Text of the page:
The latest film from Danish provocateur Nicolas Winding Refn is a surreal satire that puts narcissism under the microscope.

The latest film from Danish provocateur Nicolas Winding Refn is a surreal satire that puts narcissism under the microscope.

By Chris Edwards, reviewing from Vue West End

There???s a lot to be said for a director who can squeeze in a lesbian necrophilia scene and still have their work taken seriously. Nicolas Winding Refn, the visionary responsible for Drive, Bronson and Only God Forgives, clearly wants his latest film The Neon Demon to make you gag and throw your large popcorn combo at the screen in disgust. But is his visually distressing story about the ugliness of narcissism actually artful, or is it just an excuse to douse half-naked supermodels with blood?

Given the opening scene depicts the protagonist provocatively posing for a photo shoot with a slit throat, I???d be inclined to say the latter. However, Refn conveys a cynical message about the industry with such visual style that it becomes difficult to dismiss this as simply perverse. It???s a surreal satire that???s by no means as vacuous as the glacial robot people it???s mocking.

The plot is simple enough: a naturally beautiful teenager, Jesse (Ellie Fanning), comes to LA in hope of becoming a model. Instantly admired by world-class photographers and fashion designers, she evokes jealousy in two dead-eyed models with manufactured faces (Bella Heathcote and Abbey Lee). They???re not too happy about the speed of her ascension and see physically consuming her as the natural solution. Literally. They want to drink her blood.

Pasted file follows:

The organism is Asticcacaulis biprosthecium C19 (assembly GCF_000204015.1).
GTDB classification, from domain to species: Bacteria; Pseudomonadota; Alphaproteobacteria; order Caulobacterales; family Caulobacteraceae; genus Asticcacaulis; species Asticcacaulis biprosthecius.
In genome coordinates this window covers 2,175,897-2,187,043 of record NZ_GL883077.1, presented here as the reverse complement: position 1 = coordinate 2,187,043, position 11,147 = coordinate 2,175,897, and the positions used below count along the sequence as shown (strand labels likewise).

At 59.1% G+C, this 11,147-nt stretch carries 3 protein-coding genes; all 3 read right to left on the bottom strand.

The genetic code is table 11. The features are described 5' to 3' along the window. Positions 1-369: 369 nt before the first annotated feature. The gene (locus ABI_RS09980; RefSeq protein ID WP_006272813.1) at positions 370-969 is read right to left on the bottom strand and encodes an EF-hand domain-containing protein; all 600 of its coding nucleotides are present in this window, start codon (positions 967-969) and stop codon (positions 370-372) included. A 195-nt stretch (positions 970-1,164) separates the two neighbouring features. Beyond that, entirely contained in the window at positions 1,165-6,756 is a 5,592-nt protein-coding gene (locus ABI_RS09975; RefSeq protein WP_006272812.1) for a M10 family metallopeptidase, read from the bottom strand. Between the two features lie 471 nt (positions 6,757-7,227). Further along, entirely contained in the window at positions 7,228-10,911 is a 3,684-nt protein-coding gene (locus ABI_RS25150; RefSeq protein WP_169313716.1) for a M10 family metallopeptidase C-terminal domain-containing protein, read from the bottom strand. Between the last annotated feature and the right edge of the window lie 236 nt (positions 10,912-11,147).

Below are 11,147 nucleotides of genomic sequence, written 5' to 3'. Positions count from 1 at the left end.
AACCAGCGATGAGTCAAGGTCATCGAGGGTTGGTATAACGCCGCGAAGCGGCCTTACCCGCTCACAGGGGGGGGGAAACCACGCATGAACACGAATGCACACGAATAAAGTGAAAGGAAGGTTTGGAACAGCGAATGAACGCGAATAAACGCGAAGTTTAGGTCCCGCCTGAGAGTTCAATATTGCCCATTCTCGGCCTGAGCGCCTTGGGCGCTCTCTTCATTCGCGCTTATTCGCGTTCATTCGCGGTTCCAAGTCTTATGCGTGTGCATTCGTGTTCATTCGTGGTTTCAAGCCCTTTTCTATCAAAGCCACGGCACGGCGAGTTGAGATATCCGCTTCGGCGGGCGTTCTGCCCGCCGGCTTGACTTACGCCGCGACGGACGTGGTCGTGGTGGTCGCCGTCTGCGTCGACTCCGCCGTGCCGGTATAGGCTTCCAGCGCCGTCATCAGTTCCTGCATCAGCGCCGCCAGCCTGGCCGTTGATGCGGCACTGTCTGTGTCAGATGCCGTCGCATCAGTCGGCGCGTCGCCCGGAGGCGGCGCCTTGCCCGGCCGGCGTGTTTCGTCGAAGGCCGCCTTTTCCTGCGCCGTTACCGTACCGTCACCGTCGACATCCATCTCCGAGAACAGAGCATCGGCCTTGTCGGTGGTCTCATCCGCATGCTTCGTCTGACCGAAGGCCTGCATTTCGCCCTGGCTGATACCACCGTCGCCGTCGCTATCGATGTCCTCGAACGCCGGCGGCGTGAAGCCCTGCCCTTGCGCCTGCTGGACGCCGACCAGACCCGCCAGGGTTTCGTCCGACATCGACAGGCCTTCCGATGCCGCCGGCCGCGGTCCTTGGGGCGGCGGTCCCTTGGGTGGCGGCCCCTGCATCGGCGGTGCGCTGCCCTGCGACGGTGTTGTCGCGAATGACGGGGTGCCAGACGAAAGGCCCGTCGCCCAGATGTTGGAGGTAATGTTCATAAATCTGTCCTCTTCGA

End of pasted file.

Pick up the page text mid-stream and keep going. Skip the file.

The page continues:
Neon Demon
Vampiric mannequins aside, Jesse is struggling with a different kind of demon – vanity. Having been told by everyone within a makeup brush's reach that her raw beauty is intoxicating, she inevitably ends up being consumed by narcissism. This is effectively portrayed in one particularly nightmarish scene in which she snogs her own reflection. These are the moments Refn relishes: bizarre, dream-like sequences, using strobe neon lights and xylophone chimes to indicate when stuff is getting messed up. Not that you need any help identifying a woman bathing in blood as a bit weird.

What Refn achieves with his tantric instrumentals, he also achieves with silence. Watching the models satanically stare at Jesse is far more uncomfortable when there’s not even the sound of a gnat to distract from it. There’s no outside world, either. Apart from Keanu Reeve’s character (a dangerously creepy motel owner), everyone in this film is, in some way, connected to the modelling industry. As Alessandro Nivola’s fashion designer states, “Beauty isn’t everything, it’s the only thing.” By showing how empty and vicious that world is, Refn successfully makes the beautiful people look like corned beef.

You’ll love this film if you thought Black Swan was tame.

See this film with someone willing to embrace the absurd.

Meet with friends before the film at Yates’s. You’ll need a few drinks.

After the film, you might not want much to eat, but TGI Fridays’ list of appetisers is vast.

Still worried about your image? You’ve got all of Regent Street to go shopping.